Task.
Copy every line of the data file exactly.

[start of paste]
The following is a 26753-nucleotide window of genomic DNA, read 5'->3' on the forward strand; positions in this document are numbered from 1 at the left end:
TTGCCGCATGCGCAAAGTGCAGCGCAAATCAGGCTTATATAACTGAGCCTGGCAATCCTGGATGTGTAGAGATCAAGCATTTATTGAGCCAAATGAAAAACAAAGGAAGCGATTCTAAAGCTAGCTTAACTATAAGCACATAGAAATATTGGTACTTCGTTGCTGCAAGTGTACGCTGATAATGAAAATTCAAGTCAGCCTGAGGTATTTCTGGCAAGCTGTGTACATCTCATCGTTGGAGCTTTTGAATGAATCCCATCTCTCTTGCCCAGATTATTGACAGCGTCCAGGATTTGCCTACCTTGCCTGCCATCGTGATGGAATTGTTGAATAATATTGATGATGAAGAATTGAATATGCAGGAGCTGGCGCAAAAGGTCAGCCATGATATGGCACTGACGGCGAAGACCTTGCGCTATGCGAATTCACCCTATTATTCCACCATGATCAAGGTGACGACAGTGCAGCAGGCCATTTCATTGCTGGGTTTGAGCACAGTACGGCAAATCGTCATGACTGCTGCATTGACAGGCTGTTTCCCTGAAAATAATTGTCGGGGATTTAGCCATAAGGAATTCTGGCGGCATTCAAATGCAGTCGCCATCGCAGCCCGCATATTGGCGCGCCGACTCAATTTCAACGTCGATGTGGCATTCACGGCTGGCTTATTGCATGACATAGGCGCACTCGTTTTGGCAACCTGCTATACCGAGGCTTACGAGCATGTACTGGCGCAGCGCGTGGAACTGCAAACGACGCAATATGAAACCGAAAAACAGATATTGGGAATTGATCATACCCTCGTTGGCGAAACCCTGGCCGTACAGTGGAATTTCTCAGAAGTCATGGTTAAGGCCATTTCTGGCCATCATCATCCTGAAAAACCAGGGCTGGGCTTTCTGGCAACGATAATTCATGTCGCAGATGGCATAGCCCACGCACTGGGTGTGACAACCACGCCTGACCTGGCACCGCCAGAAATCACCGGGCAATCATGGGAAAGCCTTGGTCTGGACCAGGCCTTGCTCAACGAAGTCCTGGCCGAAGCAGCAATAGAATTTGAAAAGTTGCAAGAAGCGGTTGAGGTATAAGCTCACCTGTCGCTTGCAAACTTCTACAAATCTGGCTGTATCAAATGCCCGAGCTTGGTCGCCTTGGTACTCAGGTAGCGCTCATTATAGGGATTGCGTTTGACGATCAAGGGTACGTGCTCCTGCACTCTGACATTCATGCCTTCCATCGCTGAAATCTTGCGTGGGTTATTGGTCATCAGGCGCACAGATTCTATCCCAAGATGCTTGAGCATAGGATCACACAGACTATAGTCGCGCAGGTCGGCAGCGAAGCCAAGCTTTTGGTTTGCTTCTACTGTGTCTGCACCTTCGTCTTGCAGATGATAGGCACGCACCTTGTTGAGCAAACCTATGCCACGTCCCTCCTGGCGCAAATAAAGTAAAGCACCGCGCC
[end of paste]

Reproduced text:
The following is a 26753-nucleotide window of genomic DNA, read 5'->3' on the forward strand; positions in this document are numbered from 1 at the left end:
TTGCCGCATGCGCAAAGTGCAGCGCAAATCAGGCTTATATAACTGAGCCTGGCAATCCTGGATGTGTAGAGATCAAGCATTTATTGAGCCAAATGAAAAACAAAGGAAGCGATTCTAAAGCTAGCTTAACTATAAGCACATAGAAATATTGGTACTTCGTTGCTGCAAGTGTACGCTGATAATGAAAATTCAAGTCAGCCTGAGGTATTTCTGGCAAGCTGTGTACATCTCATCGTTGGAGCTTTTGAATGAATCCCATCTCTCTTGCCCAGATTATTGACAGCGTCCAGGATTTGCCTACCTTGCCTGCCATCGTGATGGAATTGTTGAATAATATTGATGATGAAGAATTGAATATGCAGGAGCTGGCGCAAAAGGTCAGCCATGATATGGCACTGACGGCGAAGACCTTGCGCTATGCGAATTCACCCTATTATTCCACCATGATCAAGGTGACGACAGTGCAGCAGGCCATTTCATTGCTGGGTTTGAGCACAGTACGGCAAATCGTCATGACTGCTGCATTGACAGGCTGTTTCCCTGAAAATAATTGTCGGGGATTTAGCCATAAGGAATTCTGGCGGCATTCAAATGCAGTCGCCATCGCAGCCCGCATATTGGCGCGCCGACTCAATTTCAACGTCGATGTGGCATTCACGGCTGGCTTATTGCATGACATAGGCGCACTCGTTTTGGCAACCTGCTATACCGAGGCTTACGAGCATGTACTGGCGCAGCGCGTGGAACTGCAAACGACGCAATATGAAACCGAAAAACAGATATTGGGAATTGATCATACCCTCGTTGGCGAAACCCTGGCCGTACAGTGGAATTTCTCAGAAGTCATGGTTAAGGCCATTTCTGGCCATCATCATCCTGAAAAACCAGGGCTGGGCTTTCTGGCAACGATAATTCATGTCGCAGATGGCATAGCCCACGCACTGGGTGTGACAACCACGCCTGACCTGGCACCGCCAGAAATCACCGGGCAATCATGGGAAAGCCTTGGTCTGGACCAGGCCTTGCTCAACGAAGTCCTGGCCGAAGCAGCAATAGAATTTGAAAAGTTGCAAGAAGCGGTTGAGGTATAAGCTCACCTGTCGCTTGCAAACTTCTACAAATCTGGCTGTATCAAATGCCCGAGCTTGGTCGCCTTGGTACTCAGGTAGCGCTCATTATAGGGATTGCGTTTGACGATCAAGGGTACGTGCTCCTGCACTCTGACATTCATGCCTTCCATCGCTGAAATCTTGCGTGGGTTATTGGTCATCAGGCGCACAGATTCTATCCCAAGATGCTTGAGCATAGGATCACACAGACTATAGTCGCGCAGGTCGGCAGCGAAGCCAAGCTTTTGGTTTGCTTCTACTGTGTCTGCACCTTCGTCTTGCAGATGATAGGCACGCACCTTGTTGAGCAAACCTATGCCACGTCCCTCCTGGCGCAAATAAAGTAAAGCACCGCGCC